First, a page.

Tuesday, April 29, 2008

Open, Honest Discussion about Race
And Other Stuff

I am quite delighted that contender Obama and his corner men are opening up a frank and earnest discussion concerning American race relations. Senator Obama's cut man, the Reverend Jeremiah Wright, has been using some classic techniques to heal the wounds incurred by both the rough and tumble political selection process as well as those wounds and scars received in everyday American life.

America has indeed committed various and sundry fouls within the rings of national and international bouts. In a sense, 9/11 could be considered a warning and judgment against these activities. God has often used nations or persons of greater evil to warn other nations of their own wickedness. I'm sure the Reverend Wright would have said the same thing had one of the planes slammed into his church during the Sunday sermon and murdered thousands of his parishioners. He would have used as a text Luke 13:4-5:
Or those eighteen on whom the tower of Siloam fell and killed them: do you think that they were worse offenders than all the others who lived in Jerusalem? No, I tell you; but unless you repent, you will all likewise perish.
Reverend Wright's Black Liberation Theology has been entirely misinterpreted. I'm certain his actual thoughts match those of Booker T. Washington:
With God's help, I believe that I have completely rid myself of any ill feeling toward the Southern white man for any wrong that he may have inflicted upon my race. I am made to feel just as happy now when I am rendering service to Southern white men as when the service is rendered to a member of my own race. I pity from the bottom of my heart any Individual who is unfortunate as to get into the habit of holding race prejudice.

There is another class of coloured people who make a business of keeping the troubles, the wrongs, and the hardships of the Negro race before the public. Having learned that they are able to make a living out of their troubles, they have grown into the settled habit of advertising their wrongs -- partly because they want sympathy and partly because it pays. Some of these people do not want the Negro to lose his grievances, because they do do not want to lose their jobs.(1911)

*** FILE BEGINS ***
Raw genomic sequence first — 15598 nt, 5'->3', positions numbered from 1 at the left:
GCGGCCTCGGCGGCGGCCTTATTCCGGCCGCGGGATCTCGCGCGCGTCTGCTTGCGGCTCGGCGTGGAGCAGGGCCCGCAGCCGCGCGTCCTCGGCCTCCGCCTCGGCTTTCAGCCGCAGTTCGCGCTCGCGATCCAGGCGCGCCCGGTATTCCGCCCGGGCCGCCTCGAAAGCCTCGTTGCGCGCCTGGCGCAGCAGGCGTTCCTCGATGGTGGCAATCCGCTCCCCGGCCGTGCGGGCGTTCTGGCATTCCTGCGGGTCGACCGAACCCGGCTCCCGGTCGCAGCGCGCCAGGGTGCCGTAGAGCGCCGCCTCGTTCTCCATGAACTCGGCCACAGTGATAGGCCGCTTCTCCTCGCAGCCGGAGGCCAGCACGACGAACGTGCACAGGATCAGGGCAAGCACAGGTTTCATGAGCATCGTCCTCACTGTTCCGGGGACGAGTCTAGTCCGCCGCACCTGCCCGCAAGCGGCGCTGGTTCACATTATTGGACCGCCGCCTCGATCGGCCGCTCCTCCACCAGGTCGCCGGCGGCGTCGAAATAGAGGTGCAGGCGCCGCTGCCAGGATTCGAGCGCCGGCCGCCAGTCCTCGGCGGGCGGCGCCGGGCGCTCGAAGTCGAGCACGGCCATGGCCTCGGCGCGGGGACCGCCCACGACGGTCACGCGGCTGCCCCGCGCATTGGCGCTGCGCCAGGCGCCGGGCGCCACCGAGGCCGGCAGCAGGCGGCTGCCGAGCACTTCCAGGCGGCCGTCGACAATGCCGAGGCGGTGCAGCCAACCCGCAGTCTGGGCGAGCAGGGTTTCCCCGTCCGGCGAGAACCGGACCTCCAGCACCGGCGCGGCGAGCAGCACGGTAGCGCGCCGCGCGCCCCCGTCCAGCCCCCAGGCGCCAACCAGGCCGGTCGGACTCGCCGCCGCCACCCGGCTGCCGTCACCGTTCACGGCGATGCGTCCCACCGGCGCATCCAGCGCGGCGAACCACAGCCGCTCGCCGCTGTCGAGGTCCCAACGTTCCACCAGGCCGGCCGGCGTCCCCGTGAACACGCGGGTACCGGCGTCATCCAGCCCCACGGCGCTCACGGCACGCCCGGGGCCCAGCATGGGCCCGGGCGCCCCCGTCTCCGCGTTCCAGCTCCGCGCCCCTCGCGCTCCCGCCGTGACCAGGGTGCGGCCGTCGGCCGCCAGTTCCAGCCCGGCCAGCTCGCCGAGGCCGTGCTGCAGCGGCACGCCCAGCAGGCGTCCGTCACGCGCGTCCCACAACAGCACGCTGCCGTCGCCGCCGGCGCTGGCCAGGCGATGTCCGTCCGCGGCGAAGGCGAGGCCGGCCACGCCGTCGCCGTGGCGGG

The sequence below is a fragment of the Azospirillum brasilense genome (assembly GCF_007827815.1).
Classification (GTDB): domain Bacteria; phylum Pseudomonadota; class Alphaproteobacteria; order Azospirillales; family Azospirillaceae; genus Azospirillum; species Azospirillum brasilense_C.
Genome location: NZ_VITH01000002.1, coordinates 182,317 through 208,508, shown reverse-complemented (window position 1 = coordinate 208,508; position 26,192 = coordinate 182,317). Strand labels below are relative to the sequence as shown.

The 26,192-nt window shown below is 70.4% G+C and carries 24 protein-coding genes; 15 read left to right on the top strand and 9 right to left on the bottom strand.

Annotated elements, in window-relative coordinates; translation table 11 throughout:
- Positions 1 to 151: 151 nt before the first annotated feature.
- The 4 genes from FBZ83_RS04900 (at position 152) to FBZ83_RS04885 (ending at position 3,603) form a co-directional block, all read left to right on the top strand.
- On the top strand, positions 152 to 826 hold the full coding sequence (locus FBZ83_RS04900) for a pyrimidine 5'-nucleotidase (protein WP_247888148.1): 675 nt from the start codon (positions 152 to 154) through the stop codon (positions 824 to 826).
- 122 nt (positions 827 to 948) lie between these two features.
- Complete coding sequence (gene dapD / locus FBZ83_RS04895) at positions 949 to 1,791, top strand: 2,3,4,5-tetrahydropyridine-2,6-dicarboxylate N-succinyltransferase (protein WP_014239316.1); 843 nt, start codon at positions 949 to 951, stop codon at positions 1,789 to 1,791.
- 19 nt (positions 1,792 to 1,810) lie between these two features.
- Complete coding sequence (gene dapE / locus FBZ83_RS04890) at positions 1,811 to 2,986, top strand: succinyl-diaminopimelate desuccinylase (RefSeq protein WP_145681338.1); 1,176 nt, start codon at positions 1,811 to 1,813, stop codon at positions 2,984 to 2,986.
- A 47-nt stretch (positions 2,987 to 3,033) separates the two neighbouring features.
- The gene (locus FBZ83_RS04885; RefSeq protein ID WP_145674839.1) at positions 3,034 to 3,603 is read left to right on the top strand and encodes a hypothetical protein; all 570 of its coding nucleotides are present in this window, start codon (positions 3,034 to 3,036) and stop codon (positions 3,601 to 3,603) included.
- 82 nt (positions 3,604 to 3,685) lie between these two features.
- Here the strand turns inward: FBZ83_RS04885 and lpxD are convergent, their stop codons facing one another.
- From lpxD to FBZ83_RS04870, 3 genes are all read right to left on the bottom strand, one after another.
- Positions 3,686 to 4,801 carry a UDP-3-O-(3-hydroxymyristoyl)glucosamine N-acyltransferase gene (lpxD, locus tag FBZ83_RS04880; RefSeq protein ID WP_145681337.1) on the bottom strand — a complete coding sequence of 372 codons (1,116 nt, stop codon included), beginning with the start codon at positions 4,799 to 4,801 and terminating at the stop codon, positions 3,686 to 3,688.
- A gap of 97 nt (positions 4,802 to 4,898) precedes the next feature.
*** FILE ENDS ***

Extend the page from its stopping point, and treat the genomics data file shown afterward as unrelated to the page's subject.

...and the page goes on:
I am afraid that there is a certain class of race-problem solvers who don't want the patient to get well, because as long as the disease holds out they have not only an easy means of making a living, but also an easy medium through which to make themselves prominent before the public.

My experience is that people who call themselves "The Intellectuals" understand theories, but they do not understand things. I have long been convinced that, if these men could have gone into the South and taken up and become interested in some practical work which would have brought them in touch with people and things, the whole world would have looked very different to them. Bad as conditions might have seemed at first, when they saw that actual progress was being made, they would have taken a more hopeful view of the situation.(1911)
Unfortunately, the intellectuals and their theories of which Mr. Washington speaks are not limited to race relations. Similar slugfests have broken out in venues such as the environment, education, crime and punishment, and many other subsets of 'social justice'.

In the early rounds one or many concerned citizens begin working on a problem. They work in the trenches WITH those effected and FOR those effected. In the later rounds the intellectuals take over with their grand theories from a desk, luxury suite, congressional seat, or judicial bench comfortably outside of the trenches. They will occasionally foray into the trench to take advantage of a photo op or find and use an oppressed soul for their own purposes.

Former Vice President and Presidential contender Al Gore is a prime example. He lectures, wins an Oscar, and is awarded the Nobel Peace Prize while producing a 'carbon footprint' the size of some small countries.

Jesse Jackson is a classic. He learned at the feet of Dr. Martin Luther King. After King was murdered, Jackson continued his methods, but soon devolved into just another intellectual with a utopian/critical theory. Although he turned King's vision on its head by stressing the color of the skin more than the content of character, he was, indeed, able to keep his job and keep himself prominent before the public.

Certainly Barack Obama and Jeremiah Wright are not like Gore and Jackson. They would never resort to grand utopian or critical, guilt spewing theories.

UPDATE: Obama's bus sure provides a bumpy ride.

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